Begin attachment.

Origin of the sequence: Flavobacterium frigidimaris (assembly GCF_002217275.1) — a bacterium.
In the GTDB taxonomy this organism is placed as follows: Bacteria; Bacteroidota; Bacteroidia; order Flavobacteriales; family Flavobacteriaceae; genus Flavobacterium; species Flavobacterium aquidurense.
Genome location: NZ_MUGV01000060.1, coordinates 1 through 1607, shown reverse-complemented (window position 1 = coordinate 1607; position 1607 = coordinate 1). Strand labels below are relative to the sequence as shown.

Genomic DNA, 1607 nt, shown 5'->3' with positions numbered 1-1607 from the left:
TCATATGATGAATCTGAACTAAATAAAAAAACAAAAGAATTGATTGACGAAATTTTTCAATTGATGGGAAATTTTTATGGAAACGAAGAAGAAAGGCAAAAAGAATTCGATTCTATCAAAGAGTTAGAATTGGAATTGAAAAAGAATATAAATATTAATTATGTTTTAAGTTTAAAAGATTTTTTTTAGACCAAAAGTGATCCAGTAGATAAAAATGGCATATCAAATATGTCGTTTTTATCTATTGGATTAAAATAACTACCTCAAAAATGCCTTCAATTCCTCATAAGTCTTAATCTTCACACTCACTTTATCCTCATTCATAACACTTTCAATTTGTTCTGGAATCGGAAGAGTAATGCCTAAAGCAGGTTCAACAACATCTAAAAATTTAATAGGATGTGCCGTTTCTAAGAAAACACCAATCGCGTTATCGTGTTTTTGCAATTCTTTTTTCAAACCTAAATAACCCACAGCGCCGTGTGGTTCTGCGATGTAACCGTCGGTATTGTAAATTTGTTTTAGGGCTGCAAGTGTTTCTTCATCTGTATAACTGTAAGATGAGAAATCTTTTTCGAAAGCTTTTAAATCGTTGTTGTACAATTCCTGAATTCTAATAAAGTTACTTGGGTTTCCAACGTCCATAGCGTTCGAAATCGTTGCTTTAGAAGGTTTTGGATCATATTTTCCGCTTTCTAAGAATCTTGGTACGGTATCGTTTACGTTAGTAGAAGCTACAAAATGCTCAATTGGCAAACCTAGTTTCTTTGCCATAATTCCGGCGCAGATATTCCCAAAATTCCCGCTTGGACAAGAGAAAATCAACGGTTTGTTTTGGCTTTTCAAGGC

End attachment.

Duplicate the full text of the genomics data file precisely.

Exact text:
Origin of the sequence: Flavobacterium frigidimaris (assembly GCF_002217275.1) — a bacterium.
In the GTDB taxonomy this organism is placed as follows: Bacteria; Bacteroidota; Bacteroidia; order Flavobacteriales; family Flavobacteriaceae; genus Flavobacterium; species Flavobacterium aquidurense.
Genome location: NZ_MUGV01000060.1, coordinates 1 through 1607, shown reverse-complemented (window position 1 = coordinate 1607; position 1607 = coordinate 1). Strand labels below are relative to the sequence as shown.

Genomic DNA, 1607 nt, shown 5'->3' with positions numbered 1-1607 from the left:
TCATATGATGAATCTGAACTAAATAAAAAAACAAAAGAATTGATTGACGAAATTTTTCAATTGATGGGAAATTTTTATGGAAACGAAGAAGAAAGGCAAAAAGAATTCGATTCTATCAAAGAGTTAGAATTGGAATTGAAAAAGAATATAAATATTAATTATGTTTTAAGTTTAAAAGATTTTTTTTAGACCAAAAGTGATCCAGTAGATAAAAATGGCATATCAAATATGTCGTTTTTATCTATTGGATTAAAATAACTACCTCAAAAATGCCTTCAATTCCTCATAAGTCTTAATCTTCACACTCACTTTATCCTCATTCATAACACTTTCAATTTGTTCTGGAATCGGAAGAGTAATGCCTAAAGCAGGTTCAACAACATCTAAAAATTTAATAGGATGTGCCGTTTCTAAGAAAACACCAATCGCGTTATCGTGTTTTTGCAATTCTTTTTTCAAACCTAAATAACCCACAGCGCCGTGTGGTTCTGCGATGTAACCGTCGGTATTGTAAATTTGTTTTAGGGCTGCAAGTGTTTCTTCATCTGTATAACTGTAAGATGAGAAATCTTTTTCGAAAGCTTTTAAATCGTTGTTGTACAATTCCTGAATTCTAATAAAGTTACTTGGGTTTCCAACGTCCATAGCGTTCGAAATCGTTGCTTTAGAAGGTTTTGGATCATATTTTCCGCTTTCTAAGAATCTTGGTACGGTATCGTTTACGTTAGTAGAAGCTACAAAATGCTCAATTGGCAAACCTAGTTTCTTTGCCATAATTCCGGCGCAGATATTCCCAAAATTCCCGCTTGGACAAGAGAAAATCAACGGTTTGTTTTGGCTTTTCAAGGC